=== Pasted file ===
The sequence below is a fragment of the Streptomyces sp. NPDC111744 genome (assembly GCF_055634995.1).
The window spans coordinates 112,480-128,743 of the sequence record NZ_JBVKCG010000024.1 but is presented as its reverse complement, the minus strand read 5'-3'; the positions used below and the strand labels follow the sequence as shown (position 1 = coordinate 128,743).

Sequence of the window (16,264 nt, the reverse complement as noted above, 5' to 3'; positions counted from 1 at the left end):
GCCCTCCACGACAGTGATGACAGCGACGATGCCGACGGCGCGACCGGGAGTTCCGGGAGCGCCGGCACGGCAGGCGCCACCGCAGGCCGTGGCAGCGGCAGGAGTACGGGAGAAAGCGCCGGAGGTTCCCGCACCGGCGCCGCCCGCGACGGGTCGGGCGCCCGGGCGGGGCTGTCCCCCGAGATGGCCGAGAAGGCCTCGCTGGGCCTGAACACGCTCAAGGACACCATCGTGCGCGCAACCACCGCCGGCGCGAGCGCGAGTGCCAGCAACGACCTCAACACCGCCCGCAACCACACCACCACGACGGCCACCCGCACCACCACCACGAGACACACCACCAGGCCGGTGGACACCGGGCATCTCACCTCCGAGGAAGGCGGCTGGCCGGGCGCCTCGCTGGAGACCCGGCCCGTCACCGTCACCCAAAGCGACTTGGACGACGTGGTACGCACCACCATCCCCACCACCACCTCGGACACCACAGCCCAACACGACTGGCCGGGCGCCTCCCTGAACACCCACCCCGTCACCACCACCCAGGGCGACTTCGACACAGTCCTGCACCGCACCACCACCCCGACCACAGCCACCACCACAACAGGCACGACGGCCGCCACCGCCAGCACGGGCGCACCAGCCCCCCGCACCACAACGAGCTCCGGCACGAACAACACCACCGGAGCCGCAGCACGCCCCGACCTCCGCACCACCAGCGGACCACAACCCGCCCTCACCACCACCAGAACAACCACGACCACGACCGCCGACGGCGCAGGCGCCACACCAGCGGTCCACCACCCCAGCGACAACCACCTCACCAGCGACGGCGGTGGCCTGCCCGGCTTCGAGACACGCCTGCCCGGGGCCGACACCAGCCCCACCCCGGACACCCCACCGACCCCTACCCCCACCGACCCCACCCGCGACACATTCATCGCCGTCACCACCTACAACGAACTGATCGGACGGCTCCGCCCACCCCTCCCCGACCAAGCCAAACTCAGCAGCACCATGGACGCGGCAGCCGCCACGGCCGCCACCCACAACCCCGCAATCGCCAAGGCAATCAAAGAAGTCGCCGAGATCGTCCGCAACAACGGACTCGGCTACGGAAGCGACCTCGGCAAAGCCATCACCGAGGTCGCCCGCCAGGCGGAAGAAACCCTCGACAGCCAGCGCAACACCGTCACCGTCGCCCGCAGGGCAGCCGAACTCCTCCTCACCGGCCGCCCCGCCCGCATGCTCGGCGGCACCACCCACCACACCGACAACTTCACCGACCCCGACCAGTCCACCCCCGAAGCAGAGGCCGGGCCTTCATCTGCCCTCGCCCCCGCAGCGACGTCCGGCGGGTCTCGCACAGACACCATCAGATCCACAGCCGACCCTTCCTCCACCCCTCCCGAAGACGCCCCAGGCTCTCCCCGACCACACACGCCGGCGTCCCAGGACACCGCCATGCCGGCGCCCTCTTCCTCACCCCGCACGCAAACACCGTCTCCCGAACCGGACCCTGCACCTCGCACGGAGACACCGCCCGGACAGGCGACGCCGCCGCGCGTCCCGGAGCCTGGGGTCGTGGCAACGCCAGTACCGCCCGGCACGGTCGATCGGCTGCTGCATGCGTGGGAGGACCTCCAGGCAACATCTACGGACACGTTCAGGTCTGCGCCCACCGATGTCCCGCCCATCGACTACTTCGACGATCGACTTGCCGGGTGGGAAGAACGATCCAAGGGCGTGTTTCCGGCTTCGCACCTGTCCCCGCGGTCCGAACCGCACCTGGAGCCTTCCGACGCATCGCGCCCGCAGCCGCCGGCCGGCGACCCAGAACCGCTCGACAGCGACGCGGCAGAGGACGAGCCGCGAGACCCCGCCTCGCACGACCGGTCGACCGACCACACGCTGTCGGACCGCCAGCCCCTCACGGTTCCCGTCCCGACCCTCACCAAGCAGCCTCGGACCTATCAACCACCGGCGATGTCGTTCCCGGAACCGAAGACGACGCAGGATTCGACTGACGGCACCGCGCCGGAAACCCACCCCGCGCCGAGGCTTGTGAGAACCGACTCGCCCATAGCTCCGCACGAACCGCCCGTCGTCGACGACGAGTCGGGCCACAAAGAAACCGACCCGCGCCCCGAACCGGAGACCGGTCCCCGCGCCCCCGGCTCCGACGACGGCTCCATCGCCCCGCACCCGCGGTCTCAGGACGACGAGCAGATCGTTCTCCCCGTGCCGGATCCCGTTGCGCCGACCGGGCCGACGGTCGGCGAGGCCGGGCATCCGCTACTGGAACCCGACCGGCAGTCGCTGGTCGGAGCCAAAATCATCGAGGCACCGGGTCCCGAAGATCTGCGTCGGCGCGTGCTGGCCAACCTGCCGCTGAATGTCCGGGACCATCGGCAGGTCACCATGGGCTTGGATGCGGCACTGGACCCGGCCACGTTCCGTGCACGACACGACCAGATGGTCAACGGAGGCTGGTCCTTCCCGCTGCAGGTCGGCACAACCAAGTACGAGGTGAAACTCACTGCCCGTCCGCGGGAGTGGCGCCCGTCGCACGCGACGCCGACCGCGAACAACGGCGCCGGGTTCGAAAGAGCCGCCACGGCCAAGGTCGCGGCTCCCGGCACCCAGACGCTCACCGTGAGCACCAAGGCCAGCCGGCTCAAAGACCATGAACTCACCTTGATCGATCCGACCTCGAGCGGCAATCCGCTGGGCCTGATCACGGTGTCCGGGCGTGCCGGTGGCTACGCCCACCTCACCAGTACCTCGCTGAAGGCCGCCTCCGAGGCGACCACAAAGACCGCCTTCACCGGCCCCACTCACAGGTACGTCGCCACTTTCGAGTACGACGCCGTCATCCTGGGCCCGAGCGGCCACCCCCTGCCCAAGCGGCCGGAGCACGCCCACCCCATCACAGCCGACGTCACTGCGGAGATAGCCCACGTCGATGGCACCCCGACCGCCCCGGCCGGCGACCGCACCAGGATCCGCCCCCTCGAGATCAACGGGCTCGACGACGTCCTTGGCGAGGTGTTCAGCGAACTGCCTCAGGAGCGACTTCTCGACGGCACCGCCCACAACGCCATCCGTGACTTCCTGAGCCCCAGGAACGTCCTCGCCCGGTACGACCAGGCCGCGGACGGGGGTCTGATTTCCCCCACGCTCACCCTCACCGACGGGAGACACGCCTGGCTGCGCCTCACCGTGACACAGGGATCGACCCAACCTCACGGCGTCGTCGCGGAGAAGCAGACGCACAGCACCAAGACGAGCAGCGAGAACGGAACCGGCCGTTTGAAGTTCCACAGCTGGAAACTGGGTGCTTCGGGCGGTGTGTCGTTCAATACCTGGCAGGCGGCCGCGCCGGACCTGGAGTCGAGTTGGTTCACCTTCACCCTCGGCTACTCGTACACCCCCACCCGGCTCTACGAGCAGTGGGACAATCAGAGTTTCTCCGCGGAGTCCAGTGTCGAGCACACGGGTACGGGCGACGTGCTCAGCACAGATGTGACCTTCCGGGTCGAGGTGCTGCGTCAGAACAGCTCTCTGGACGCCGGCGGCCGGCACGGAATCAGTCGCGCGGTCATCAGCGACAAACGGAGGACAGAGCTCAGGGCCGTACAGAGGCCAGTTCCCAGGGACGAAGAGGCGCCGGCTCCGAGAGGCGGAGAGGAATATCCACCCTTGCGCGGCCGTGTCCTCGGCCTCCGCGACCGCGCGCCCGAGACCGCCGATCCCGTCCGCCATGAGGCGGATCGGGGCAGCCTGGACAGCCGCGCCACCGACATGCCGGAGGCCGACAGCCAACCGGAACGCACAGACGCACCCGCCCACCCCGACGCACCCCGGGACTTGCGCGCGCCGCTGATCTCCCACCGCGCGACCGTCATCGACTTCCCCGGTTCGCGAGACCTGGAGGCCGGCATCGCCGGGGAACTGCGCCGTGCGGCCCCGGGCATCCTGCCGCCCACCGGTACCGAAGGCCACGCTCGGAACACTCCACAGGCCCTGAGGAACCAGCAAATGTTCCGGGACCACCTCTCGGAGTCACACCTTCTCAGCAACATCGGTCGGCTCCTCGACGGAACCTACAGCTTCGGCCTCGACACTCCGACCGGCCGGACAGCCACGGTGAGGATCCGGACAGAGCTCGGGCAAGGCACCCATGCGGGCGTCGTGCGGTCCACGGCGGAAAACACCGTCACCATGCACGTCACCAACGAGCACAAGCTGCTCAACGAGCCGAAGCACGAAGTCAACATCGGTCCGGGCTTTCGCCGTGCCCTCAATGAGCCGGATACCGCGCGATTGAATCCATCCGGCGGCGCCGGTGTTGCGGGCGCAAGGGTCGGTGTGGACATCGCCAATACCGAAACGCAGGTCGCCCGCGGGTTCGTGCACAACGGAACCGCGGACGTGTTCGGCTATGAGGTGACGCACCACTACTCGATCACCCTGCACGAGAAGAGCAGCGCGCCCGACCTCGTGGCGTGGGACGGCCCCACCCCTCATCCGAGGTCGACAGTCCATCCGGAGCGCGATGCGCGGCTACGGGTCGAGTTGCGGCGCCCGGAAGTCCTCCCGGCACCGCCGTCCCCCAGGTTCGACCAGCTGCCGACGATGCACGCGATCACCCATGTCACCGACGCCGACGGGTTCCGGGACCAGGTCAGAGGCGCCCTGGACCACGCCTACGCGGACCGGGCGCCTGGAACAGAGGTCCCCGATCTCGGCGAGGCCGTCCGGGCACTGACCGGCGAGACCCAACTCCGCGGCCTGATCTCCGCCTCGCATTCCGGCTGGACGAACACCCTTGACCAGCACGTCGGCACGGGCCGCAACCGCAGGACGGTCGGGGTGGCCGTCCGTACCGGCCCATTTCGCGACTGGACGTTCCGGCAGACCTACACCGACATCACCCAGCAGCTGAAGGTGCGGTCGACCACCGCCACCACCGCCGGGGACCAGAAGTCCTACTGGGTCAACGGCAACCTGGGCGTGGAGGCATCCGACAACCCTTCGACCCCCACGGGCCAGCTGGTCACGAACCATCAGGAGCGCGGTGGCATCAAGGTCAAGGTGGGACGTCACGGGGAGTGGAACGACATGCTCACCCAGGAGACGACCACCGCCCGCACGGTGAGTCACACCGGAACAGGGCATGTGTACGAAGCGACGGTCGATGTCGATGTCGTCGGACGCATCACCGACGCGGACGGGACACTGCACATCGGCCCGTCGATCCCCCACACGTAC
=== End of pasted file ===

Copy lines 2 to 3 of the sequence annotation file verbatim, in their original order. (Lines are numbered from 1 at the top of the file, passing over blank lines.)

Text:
The window spans coordinates 112,480-128,743 of the sequence record NZ_JBVKCG010000024.1 but is presented as its reverse complement, the minus strand read 5'-3'; the positions used below and the strand labels follow the sequence as shown (position 1 = coordinate 128,743).

Sequence of the window (16,264 nt, the reverse complement as noted above, 5' to 3'; positions counted from 1 at the left end):